210927 TSCA PFAS Reporting Final Coalition Comments


September 27, 2021


Dr. Michal Freedhoff

Assistant Administrator

Office of Pollution Prevention and Toxics

Environmental Protection Agency

Washington, DC 20460-0001

RE: EPA-HQ-OPPT-2020-0549

Dear Assistant Administrator Freedhoff:

The undersigned organizations appreciate the opportunity to provide input on EPA’s proposed rulemaking regarding Toxic Substances Control Act Reporting and Recordkeeping Requirements for Perfluoroalkyl and Polyfluoroalkyl Substances (PFAS). EPA’s proposal does not comply with the Paperwork Reduction Act (PRA), the Regulatory Flexibility Act (RFA), the Unfunded Mandates Reform Act (UMRA), and several executive orders. We urge EPA to revise and repropose this action not only to bring EPA’s proposal into compliance with these requirements, but also to give EPA actionable, high-quality, information to support EPA nearterm PFAS policies and possible regulatory actions.

EPA must demonstrate that its collection has practical utility to comply with the PRA. For decades, EPA has recognized that practical utility means that the data must be valid and be able to be used by the Agency in a timely manner. EPA, therefore, should implement a phased and tiered reporting system to collect the most useful and the most likely to be accurate PFAS data first. Examples of this category of information are specific PFAS for which EPA has independently peer-reviewed toxicity data and for which EPA and respondents can use EPA approved test methods, based on sound science and risk, to validate the reported data.

If EPA collects data of specific PFAS for which human health effect data may not be known for several years, manufacturing data collected today will be out of date by then, and thus lack practical utility. Similarly, if EPA requires companies to estimate their use of a specific PFAS that currently lacks a valid quantification method, EPA’s collected data will have varying quality, accuracy, precision, and cannot be independently verified—in other words, not scientific and devoid of practical utility.

We recommend that EPA further tailor the initial data collection to comply with the PRA’s requirement to collect data with practical utility in the least burdensome manner. In this first phase, EPA should offer exemptions established in other TSCA reporting requirements to reduce this data collection’s potential cost and administrative burdens, especially for small businesses. The initial phase should include EPA’s typical TSCA exemptions, including for articles, both domestic and imported, impurities, byproducts, research and development, de minimis quantities, polymers, and small businesses. We submitted an extension request and comments dated July 28, 2021 that summarized many of the relevant issues, which are underscored below:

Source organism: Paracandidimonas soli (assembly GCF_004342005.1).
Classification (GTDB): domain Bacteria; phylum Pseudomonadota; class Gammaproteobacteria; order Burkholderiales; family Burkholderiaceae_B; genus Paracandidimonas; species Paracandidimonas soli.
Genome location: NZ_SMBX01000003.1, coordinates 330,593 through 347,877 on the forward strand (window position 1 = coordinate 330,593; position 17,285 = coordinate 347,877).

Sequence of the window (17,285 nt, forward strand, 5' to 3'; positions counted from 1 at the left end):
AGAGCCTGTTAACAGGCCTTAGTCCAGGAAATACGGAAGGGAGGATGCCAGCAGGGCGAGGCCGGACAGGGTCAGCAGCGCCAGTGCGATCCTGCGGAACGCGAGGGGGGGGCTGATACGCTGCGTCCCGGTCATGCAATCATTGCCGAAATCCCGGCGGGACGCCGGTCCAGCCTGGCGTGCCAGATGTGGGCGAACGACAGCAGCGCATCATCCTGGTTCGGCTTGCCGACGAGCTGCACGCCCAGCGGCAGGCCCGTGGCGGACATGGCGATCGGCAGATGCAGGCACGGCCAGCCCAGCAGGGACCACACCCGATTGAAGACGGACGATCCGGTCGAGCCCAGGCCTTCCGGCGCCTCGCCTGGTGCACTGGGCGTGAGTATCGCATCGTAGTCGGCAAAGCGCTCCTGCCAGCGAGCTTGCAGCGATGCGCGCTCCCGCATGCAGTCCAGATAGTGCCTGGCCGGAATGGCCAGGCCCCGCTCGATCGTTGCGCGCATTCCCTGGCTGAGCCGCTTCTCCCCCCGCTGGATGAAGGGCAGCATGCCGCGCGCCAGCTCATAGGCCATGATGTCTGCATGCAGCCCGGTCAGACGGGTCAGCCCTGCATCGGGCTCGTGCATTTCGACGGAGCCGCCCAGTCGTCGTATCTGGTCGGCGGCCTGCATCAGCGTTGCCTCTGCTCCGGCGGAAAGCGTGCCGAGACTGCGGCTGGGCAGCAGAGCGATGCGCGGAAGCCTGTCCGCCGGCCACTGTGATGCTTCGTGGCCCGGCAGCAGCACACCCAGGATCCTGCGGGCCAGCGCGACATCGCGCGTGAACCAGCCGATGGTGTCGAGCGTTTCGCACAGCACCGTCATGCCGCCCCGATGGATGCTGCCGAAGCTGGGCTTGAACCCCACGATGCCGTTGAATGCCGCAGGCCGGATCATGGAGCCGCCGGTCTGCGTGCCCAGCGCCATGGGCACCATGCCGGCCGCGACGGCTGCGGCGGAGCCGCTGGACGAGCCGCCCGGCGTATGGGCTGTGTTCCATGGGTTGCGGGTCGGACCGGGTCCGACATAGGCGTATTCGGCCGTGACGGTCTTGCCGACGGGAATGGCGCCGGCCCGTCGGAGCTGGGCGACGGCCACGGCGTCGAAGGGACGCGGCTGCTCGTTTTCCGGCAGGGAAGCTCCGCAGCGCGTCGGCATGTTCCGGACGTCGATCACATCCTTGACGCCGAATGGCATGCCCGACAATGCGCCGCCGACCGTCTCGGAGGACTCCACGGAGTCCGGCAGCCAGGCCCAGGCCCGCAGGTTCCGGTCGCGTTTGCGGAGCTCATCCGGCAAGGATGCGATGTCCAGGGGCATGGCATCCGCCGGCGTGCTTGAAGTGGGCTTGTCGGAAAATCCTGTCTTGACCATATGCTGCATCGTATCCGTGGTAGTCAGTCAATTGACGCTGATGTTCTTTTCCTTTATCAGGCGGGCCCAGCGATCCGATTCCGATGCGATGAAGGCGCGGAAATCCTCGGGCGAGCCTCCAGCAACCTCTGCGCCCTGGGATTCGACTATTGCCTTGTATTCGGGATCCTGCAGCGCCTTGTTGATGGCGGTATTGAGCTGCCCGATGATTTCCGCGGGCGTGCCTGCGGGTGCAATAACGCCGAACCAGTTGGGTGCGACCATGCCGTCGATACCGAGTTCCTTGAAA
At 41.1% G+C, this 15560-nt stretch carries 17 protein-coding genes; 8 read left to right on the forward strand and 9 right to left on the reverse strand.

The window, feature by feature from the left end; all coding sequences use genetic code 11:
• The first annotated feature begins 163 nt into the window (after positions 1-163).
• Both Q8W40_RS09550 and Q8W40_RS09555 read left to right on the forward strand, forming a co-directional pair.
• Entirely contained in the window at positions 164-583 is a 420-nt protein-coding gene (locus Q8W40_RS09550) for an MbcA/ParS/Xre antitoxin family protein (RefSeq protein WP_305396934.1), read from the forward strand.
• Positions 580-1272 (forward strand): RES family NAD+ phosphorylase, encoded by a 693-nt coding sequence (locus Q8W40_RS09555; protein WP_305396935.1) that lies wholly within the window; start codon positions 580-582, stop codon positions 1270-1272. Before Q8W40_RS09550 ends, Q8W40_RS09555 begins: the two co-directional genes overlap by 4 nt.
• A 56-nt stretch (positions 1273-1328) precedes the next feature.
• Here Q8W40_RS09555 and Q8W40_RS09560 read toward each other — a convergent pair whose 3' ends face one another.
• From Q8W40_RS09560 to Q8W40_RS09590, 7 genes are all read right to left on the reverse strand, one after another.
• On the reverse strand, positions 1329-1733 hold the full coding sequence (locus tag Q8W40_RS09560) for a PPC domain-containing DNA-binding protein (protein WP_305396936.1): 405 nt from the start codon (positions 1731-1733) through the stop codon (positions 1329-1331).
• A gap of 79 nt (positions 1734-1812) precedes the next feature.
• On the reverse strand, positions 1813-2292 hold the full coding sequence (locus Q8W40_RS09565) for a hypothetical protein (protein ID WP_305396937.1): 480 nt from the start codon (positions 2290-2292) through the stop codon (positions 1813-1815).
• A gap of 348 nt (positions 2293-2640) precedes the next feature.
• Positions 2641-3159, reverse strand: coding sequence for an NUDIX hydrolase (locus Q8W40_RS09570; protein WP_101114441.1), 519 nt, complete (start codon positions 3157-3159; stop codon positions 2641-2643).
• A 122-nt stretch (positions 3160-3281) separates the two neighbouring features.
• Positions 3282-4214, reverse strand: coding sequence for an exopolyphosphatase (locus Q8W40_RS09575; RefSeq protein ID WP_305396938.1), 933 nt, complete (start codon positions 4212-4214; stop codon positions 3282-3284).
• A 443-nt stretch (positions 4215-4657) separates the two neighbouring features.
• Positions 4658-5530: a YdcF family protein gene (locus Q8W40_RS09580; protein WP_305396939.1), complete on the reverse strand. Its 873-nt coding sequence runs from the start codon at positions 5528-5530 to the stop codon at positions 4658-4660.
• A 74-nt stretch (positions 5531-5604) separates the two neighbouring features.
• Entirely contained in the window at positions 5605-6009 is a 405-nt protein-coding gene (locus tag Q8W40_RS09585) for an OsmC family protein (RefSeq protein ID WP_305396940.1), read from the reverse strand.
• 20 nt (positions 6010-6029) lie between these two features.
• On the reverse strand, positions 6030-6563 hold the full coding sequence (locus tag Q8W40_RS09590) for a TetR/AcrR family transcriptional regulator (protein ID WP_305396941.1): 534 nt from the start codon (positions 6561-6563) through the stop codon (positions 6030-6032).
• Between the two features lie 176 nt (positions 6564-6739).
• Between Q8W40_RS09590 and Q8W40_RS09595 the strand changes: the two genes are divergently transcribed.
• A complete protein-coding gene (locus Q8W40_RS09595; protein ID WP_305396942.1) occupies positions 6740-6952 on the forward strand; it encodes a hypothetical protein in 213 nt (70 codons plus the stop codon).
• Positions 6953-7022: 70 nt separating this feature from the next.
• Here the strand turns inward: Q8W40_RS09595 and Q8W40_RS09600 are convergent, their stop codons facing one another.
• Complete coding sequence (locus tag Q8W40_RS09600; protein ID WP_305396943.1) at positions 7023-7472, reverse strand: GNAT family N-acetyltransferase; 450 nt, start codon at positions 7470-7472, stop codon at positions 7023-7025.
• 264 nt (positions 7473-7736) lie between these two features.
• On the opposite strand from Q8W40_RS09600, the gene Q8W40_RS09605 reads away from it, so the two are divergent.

• Eliminate possible duplication to report on substances currently on the TSCA Inventory (all PFAS in scope). To the extent that any data required to be provided to EPA under the PFAS reporting rule has already been provided, especially under TSCA, compliance with this data collection should be notification that EPA already has the data.
  • Provide exemptions consistent with other TSCA reporting:
  • Remove articles from current scope. It is high unlikely that cost and time burden for gathering information for articles would have practical utility. 1 As demonstrated in the footnoted example, the proposal will impose substantial resources and due diligence burdens on companies to identify whether or not the components of those articles include PFAS. This burden is not commensurate with the practical utility of the information.

In subsequent phases of this reporting rule, EPA can decide whether the exempted information has practical utility based on a specific, identified agency use and can be collected accurately and with acceptable burden. Since the PRA requires EPA to seek renewal of its information collection request (ICR) every three years, EPA can update its reporting requirements to support future agency priorities and to build from scientific advances.

Conducting a phased-in sequence to gather the most useful information first also assists EPA’s compliance with the PRA and the RFA. As proposed, EPA fails to estimate the burden of the collection, and provides insufficient information and economic analysis to justify its certification under the RFA that the regulatory action will not have a significant impact on a substantial number of small entities. As EPA notes in the supporting statement for the ICR economic analysis, none of the burden estimates provided in the proposed rule include the burden for any article importers, producers of PFAS as byproducts, and small businesses. Thus, the number of respondents impacted by this rule and the total associated burden hours and cost estimates are likely to be tremendously underestimated. By streamlining the reporting to the most useful and scientifically valid information first, EPA can better fulfill the mandate to estimate the rulemaking’s economic impacts and burden.

For example, EPA’s estimate in the proposed rule—zero burden hours and zero associated costs—are clearly incorrect for article importers. This is particularly the case in light of EPA’s expansive reporting standard and application of the proposed rule to stakeholders historically exempt from TSCA reporting. Based on information available to EPA in a single rulemaking, the promulgation of the long chain SNUR rule in July 2020, the Agency has already listed more than a dozen current uses of PFAS chemicals and PFAS surface coatings in articles, which likely alone represents thousands of reporters. EPA listed the following “non-exhaustive list” of potential articles that my use long chain PFAS chemical as part of surface coatings on articles: apparel, outdoor equipment, automotive parts, carpets, furniture, electronic components, light bulbs, solar panels, paper goods, luggage and construction material.5 Despite the detailed knowledge obtained in this rulemaking, the ICR identifies only 234 respondents, all within the chemical industry.